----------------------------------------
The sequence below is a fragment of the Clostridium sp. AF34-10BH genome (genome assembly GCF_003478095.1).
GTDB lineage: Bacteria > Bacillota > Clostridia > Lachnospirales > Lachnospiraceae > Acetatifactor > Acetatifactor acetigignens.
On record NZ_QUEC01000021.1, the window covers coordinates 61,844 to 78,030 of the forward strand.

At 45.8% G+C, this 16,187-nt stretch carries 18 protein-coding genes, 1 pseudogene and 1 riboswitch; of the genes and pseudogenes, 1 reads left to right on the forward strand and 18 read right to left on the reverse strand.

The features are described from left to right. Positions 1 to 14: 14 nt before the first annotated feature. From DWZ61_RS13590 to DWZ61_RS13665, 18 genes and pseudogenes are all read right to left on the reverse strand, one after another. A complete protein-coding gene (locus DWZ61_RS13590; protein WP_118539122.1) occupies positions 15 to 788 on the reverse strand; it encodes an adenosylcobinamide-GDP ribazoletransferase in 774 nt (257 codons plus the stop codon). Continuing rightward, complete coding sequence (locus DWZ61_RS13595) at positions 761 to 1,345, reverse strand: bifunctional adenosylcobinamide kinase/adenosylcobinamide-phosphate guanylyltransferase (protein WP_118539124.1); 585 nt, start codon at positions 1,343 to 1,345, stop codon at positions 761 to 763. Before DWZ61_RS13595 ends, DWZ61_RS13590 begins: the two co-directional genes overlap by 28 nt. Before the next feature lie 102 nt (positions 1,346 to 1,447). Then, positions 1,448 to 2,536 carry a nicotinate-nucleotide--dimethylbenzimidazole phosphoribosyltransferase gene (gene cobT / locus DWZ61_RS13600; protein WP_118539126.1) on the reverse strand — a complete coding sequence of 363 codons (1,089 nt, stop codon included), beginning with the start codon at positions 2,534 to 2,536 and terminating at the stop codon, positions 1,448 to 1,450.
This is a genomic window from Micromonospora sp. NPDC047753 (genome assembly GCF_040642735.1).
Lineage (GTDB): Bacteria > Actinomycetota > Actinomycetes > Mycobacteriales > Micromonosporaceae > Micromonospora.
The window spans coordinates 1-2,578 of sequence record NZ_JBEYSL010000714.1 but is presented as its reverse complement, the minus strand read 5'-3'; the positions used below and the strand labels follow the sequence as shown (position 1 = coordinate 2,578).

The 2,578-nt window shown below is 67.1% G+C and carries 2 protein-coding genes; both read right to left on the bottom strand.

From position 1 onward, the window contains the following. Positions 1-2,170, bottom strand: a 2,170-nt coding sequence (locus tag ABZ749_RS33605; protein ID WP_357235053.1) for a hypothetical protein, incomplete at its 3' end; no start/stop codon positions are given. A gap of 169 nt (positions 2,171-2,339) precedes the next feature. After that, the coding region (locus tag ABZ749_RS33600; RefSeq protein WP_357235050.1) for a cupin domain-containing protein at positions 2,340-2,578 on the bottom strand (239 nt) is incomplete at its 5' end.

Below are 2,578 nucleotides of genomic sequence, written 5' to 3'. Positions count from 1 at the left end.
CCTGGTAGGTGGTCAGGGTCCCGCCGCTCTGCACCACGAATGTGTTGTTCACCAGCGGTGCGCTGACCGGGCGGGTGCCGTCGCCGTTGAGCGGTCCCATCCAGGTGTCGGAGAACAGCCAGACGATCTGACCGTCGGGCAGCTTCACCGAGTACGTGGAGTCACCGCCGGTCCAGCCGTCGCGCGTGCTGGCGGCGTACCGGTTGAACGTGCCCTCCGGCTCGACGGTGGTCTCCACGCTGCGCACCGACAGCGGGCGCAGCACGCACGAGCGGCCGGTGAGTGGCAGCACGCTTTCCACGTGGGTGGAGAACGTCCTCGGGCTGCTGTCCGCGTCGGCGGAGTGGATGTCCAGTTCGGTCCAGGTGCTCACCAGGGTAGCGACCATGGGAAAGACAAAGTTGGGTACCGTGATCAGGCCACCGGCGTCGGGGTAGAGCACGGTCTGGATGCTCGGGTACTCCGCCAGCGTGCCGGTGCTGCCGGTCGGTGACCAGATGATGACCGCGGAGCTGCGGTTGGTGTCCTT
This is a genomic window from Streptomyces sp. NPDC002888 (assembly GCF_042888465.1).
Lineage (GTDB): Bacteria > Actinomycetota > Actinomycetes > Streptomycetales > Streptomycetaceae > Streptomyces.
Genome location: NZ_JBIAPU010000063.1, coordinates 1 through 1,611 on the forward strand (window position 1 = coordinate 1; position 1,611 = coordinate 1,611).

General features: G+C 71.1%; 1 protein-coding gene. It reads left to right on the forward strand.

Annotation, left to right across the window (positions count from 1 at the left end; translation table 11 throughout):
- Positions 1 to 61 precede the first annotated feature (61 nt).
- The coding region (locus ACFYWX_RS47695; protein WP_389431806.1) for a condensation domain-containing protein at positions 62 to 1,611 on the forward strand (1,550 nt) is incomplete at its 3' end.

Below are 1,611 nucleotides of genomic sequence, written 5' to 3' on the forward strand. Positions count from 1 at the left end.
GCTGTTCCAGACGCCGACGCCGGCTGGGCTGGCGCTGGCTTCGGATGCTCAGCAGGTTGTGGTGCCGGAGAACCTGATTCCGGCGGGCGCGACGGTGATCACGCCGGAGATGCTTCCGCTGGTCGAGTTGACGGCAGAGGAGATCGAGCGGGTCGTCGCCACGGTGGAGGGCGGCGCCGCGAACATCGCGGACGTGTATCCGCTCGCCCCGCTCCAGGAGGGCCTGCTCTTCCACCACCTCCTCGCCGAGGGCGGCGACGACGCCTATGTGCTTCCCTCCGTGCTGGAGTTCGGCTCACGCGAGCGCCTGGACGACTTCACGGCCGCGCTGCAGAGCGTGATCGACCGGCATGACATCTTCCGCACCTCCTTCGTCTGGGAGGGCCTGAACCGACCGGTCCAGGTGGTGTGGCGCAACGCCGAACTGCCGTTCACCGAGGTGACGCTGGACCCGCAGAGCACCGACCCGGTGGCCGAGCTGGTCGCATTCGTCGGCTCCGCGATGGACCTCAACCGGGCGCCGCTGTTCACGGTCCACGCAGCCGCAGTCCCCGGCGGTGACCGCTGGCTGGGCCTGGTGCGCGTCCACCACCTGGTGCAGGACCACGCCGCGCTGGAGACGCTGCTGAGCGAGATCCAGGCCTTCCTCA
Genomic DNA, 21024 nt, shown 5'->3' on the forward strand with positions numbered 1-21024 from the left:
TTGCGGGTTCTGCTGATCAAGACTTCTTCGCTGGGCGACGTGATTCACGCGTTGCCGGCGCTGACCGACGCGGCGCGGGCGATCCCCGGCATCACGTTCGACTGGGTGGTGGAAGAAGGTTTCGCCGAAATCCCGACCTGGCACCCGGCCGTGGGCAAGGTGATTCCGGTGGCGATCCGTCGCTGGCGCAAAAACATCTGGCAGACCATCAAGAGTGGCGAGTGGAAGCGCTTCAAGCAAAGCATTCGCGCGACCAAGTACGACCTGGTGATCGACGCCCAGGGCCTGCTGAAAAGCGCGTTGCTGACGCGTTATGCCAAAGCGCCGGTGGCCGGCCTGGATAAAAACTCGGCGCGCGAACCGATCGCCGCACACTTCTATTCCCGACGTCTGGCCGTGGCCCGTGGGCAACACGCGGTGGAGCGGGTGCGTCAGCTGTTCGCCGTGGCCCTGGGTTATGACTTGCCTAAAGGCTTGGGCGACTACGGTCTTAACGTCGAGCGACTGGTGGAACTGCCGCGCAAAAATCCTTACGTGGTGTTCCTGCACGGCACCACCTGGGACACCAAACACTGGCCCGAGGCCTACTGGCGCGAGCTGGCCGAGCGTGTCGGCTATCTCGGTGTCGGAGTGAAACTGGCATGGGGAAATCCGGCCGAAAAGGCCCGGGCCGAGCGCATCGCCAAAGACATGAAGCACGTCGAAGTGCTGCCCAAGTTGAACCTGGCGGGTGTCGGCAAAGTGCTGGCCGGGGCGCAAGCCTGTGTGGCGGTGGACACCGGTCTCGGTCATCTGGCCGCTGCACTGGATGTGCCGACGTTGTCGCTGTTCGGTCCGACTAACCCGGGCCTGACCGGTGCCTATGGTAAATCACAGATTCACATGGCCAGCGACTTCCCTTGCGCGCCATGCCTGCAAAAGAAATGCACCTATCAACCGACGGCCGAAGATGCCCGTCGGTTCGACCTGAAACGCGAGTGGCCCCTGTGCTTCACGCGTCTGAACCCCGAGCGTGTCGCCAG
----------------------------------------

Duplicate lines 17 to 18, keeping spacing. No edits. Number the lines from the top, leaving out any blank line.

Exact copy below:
Annotation, left to right across the window (positions count from 1 at the left end; translation table 11 throughout):
- Positions 1 to 61 precede the first annotated feature (61 nt).